Getting There By Bicycle
Whether you are bicycling within your neighborhood, exploring the state’s scenic county roads and trails or commuting to work, this site will provide you with information and resources to help you make your trip a safe, efficient and enjoyable one.
A Few Tips
Choose your route carefully. Be sure to know the traffic laws that apply to you as a cyclist. Remember, you must follow the same rules as motor vehicles. Also, know that your commute to work can include transit. Most buses in the Twin Cities area have bike racks as well as many Greater Minnesota Transit Systems.
Your Bike Commute
Choosing your route to work is a critical step to an enjoyable and safe trip. Using a map that provides the local road network is a good place to start.
Check out the Share the Road Website for more information on safety, the 8 rules of the road and commuting by bicycle.
Parking Your Bike
All racks are not created equal. Racks are the best if they can easily accommodate all-locks, are located in a well-lighted location and are securely installed.
There are many choices in the types of bikes that are out there.
- Commuter bikes are an emerging category of bikes available. While riding a commuter bike, the rider sits in an upright position that is stable for commuting. These bikes can be equipped with fenders to keep road debris and water away from the rider. See Road Rules for operation of a bicycle and to know what is required.
- Mountain bikes are designed for off-road riding. They have fat, low pressure, knobby tires designed to grip rocks, dirt, roots, etc. and have upright handlebars with easy maneuverability for good performance on tricky terrain. If you have a mountain bike, it can be changed to a commuter bike, by adding narrower, smoother tires.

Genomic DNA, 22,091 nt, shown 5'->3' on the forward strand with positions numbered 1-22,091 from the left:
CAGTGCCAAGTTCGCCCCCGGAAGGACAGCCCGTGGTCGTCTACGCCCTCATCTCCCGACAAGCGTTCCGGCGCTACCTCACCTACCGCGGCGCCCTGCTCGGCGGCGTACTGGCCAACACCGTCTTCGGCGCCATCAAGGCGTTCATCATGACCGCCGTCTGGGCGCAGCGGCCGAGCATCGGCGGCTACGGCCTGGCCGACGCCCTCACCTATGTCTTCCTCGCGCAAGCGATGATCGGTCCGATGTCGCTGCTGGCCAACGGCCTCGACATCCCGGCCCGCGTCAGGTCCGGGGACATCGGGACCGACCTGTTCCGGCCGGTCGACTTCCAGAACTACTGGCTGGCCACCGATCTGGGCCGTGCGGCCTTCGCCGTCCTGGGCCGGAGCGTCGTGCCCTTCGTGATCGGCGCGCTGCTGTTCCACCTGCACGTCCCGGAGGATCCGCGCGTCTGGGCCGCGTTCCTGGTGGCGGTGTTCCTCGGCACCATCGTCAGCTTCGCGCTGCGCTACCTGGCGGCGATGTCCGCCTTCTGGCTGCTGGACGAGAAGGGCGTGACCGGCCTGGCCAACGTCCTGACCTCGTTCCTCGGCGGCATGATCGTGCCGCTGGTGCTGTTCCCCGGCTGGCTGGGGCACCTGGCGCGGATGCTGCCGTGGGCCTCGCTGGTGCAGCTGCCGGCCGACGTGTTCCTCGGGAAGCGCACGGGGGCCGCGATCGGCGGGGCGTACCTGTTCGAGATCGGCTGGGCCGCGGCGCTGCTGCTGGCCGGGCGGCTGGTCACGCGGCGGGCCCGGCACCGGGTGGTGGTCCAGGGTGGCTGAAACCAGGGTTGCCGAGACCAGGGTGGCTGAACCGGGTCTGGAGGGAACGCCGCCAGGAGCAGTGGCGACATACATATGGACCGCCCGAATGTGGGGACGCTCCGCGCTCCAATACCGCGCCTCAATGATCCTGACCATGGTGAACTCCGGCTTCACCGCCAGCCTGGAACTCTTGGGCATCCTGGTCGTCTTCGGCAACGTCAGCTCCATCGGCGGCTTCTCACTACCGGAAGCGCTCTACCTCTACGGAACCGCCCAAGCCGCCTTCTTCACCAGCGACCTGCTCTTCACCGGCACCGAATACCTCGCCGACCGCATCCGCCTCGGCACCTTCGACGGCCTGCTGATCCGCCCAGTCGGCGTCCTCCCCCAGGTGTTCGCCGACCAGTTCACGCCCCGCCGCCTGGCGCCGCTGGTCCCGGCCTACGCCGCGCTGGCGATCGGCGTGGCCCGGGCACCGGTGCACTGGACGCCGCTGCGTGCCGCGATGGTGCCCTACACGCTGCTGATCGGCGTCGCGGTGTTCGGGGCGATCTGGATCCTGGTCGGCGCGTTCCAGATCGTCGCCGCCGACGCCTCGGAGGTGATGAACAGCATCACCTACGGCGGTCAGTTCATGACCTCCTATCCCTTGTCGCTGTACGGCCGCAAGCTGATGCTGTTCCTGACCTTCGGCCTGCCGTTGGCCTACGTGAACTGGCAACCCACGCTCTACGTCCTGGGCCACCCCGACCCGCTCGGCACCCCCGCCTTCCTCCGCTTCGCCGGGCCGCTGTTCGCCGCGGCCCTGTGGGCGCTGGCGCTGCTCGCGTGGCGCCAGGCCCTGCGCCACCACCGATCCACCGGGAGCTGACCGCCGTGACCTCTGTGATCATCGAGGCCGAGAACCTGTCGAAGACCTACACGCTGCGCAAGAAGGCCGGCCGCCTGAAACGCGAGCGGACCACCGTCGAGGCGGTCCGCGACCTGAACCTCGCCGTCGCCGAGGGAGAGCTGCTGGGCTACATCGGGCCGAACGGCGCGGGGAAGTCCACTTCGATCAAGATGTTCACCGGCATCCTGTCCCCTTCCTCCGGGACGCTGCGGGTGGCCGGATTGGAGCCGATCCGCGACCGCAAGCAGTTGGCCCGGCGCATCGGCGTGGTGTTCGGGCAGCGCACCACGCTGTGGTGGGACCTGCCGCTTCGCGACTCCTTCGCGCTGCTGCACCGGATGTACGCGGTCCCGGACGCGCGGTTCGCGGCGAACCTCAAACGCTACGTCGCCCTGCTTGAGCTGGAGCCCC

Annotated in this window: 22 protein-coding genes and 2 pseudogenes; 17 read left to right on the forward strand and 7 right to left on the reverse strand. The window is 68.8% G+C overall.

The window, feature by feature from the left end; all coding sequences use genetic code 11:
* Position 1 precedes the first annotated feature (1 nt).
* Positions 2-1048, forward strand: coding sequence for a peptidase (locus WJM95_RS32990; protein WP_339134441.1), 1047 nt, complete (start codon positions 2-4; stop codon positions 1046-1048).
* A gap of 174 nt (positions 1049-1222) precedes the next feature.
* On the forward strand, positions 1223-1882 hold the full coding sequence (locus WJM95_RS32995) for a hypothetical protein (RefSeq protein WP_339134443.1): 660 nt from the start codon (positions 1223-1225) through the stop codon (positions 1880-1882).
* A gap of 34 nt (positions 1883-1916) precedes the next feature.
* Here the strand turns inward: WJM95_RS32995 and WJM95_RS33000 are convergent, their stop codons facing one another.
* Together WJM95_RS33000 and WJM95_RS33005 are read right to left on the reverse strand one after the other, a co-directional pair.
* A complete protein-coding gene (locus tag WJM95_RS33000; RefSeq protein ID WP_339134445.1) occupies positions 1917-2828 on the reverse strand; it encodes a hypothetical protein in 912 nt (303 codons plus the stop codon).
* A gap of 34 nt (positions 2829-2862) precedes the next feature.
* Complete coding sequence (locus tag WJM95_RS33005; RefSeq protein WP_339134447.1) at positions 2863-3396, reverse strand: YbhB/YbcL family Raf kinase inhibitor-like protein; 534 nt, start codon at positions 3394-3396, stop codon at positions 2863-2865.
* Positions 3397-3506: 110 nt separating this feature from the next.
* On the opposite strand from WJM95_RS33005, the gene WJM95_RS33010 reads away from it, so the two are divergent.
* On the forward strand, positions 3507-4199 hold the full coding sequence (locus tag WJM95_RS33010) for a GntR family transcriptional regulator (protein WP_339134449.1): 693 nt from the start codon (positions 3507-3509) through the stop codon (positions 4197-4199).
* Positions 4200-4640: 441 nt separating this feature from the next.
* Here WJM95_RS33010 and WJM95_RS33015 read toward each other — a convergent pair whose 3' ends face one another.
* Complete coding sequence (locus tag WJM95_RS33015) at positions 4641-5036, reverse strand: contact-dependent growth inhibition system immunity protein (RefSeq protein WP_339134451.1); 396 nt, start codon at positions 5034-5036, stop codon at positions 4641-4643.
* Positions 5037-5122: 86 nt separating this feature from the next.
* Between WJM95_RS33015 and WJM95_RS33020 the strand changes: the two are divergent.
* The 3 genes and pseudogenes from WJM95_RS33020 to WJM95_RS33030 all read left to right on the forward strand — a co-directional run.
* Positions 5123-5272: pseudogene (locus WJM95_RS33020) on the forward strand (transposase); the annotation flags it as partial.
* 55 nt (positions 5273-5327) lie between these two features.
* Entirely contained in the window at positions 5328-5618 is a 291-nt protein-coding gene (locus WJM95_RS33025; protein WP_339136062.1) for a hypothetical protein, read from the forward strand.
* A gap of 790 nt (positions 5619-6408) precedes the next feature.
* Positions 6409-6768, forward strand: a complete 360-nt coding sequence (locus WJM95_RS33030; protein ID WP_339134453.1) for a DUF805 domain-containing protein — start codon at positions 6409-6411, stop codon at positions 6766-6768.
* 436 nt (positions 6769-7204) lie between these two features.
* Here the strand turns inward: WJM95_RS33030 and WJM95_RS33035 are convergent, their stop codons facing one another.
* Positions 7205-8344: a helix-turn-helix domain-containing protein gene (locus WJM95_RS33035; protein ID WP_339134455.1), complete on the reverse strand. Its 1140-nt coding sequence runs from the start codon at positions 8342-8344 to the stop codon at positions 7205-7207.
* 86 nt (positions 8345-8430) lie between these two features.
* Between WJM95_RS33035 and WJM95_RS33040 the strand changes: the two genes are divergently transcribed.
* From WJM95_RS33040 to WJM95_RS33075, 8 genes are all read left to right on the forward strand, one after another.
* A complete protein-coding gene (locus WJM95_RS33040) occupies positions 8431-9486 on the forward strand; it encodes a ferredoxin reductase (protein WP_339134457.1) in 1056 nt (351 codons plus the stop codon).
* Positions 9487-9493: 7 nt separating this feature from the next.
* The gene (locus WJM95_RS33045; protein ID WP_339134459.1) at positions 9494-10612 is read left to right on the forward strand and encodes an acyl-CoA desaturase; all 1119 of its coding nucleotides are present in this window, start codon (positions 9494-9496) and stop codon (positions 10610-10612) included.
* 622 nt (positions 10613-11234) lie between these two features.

- Road bikes are built for speed and have narrow, smooth, high-pressure tires designed for fast aerodynamic performance. These bikes have various gears to maneuver through different terrain (hills or flat terrain). The rider sits in a hunched position, but to make this type of bike more commuter friendly raise the handlebars to sit in a more upright position.
- The best commuting bike for you is the one that’s most comfortable—that may be the one hanging from your garage rafters.
- Lights are required for early morning/evening, night and foul-weather commutes. Buy a headlight for your handlebars and blinking lights for your seat post, back pack or helmet. For more go to your safety and road rules.
- If there’s no shower at work, set an easy pace. Experience the journey!
- Do a maintenance check and consider taking a basic maintenance class through a local bike shop
- Each day before riding check your brakes for wear and tires for appropriate inflation - each week give your bicycle a thorough inspection
- Use a seat pack capable of holding a spare tube; tools, flat tire repair kit; coins for phone call - or cellular phone
- Bring a tire pump or inflator. Some can be attached to your bike frame.
- Rear rack and panniers or a bicycle trailer to carry your belongings
- Use a bell to signal to others that you are approaching
- Use a mirror for scanning behind while you ride but also learn the technique of looking back while holding a straight line
You the Commuter
Bicycle commuters need to research and plan their routes carefully to have a safe, reliable and convenient commuting experience. Considerations to take into account when you choose bike commuting as your mode or partial mode of transportation include your route selection, clothing and bike storage. Bicycling is an energy-efficient, economical, and non-polluting mode of transportation. Bicycling can be a healthful and enjoyable form of recreation.
- Choose your route according to your ability
- Check Minnesota city and county websites for maps of your bike commute area
- Know the rules and responsibilities you have as a bicyclist by checking out road rules
- Consider the benefits of wearing a helmet—you will be more visible to other drivers, better protected against injury, and motorists have more respect for cyclists wearing a helmet
- Carry waterproof clothing
- Carry identification
- Wear eye protection
- Wear padded gloves
- If you come across sand, gravel or debris or potholes on your route, report any of these hazards to the local road authority
With gas prices climbing, choosing bicycling as a commute option is not only good for your health, but also the health of the environment and your pocket book!